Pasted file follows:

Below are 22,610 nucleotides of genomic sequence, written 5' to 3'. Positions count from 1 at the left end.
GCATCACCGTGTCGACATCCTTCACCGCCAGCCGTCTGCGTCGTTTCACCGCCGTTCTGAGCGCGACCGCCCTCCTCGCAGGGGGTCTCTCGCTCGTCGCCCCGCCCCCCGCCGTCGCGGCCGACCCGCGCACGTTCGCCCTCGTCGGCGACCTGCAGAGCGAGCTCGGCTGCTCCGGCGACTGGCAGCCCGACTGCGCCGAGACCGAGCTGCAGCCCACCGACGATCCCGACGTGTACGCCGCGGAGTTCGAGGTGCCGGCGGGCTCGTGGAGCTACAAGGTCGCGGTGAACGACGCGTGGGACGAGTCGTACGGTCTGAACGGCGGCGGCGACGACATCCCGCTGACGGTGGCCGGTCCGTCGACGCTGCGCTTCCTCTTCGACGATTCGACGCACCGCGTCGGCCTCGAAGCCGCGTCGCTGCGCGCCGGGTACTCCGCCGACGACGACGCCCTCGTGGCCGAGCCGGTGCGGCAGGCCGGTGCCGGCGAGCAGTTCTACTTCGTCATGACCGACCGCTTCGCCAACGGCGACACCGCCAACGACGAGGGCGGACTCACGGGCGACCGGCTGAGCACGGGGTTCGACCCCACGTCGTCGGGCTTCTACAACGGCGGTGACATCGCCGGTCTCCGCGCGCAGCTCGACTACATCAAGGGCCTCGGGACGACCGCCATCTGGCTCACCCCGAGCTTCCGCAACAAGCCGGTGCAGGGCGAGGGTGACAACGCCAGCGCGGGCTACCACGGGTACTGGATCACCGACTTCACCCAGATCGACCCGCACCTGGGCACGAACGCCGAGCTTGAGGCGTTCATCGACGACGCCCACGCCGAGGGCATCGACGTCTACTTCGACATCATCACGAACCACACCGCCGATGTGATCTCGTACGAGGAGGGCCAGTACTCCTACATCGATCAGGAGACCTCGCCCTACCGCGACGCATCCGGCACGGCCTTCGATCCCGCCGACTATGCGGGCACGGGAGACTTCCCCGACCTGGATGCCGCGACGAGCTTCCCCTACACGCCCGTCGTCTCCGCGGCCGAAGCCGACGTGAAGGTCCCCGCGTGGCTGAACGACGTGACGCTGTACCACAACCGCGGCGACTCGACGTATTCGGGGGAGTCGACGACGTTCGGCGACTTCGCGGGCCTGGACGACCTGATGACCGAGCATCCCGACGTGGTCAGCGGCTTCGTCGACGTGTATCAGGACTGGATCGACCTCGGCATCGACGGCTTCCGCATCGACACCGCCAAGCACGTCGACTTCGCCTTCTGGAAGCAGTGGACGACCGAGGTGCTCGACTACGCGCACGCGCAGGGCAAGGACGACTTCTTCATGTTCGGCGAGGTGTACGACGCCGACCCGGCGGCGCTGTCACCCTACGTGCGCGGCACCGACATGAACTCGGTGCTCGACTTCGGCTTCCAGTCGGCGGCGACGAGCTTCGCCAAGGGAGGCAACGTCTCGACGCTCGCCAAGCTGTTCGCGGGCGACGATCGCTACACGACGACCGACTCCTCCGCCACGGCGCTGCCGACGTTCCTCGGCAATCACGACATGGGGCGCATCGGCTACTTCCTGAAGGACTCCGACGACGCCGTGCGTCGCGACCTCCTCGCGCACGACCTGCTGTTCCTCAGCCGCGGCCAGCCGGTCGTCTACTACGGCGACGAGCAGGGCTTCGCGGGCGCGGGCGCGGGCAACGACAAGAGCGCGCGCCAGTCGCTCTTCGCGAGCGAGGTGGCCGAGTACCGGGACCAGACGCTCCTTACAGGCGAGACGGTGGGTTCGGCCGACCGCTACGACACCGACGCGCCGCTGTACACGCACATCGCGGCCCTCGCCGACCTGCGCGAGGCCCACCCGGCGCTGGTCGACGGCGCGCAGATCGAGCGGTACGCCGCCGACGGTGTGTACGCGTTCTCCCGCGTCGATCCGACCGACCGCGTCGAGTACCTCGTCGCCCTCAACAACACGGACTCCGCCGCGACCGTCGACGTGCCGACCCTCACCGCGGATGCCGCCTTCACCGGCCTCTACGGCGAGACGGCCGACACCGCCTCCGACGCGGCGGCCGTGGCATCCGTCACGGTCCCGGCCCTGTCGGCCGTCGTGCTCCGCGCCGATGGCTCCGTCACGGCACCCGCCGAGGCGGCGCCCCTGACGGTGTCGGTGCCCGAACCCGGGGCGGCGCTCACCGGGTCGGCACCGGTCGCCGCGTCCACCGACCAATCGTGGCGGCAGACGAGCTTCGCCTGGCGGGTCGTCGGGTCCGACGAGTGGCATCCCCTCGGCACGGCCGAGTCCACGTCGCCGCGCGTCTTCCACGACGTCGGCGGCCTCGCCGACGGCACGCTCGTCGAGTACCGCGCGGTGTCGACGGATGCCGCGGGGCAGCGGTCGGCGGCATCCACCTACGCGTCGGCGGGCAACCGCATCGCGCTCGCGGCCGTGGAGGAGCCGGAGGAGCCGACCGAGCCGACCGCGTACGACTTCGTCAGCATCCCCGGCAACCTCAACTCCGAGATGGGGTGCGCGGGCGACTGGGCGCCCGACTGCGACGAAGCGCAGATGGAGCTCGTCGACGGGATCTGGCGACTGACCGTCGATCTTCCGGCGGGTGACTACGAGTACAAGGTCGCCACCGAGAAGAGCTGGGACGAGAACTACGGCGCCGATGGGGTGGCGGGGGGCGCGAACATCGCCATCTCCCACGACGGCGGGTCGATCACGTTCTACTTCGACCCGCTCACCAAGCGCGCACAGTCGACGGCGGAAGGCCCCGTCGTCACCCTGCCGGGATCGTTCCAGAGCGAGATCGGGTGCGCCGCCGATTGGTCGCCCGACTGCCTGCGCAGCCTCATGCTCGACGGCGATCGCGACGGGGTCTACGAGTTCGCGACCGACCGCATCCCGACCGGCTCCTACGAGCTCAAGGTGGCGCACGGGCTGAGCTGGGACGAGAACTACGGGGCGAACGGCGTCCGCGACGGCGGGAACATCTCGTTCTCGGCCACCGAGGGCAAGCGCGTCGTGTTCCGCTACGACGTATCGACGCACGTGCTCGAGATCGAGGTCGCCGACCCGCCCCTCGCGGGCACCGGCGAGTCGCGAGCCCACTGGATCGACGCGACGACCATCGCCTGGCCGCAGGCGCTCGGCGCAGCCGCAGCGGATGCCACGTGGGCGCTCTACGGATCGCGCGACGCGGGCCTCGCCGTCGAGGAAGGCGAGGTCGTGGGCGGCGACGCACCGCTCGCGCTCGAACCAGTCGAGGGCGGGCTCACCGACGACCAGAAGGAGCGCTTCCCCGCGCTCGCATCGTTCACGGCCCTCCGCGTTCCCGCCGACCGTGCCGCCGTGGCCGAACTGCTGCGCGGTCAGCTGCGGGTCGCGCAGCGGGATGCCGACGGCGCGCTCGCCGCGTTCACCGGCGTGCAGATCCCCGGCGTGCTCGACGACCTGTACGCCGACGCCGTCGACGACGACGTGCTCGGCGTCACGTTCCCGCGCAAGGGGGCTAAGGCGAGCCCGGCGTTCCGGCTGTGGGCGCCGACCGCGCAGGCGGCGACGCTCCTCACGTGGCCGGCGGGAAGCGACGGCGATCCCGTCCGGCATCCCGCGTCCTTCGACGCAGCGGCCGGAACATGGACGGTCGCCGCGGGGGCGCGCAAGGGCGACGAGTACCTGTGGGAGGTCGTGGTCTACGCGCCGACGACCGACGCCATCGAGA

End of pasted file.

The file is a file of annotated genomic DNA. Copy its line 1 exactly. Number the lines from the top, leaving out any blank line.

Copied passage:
Below are 22,610 nucleotides of genomic sequence, written 5' to 3'. Positions count from 1 at the left end.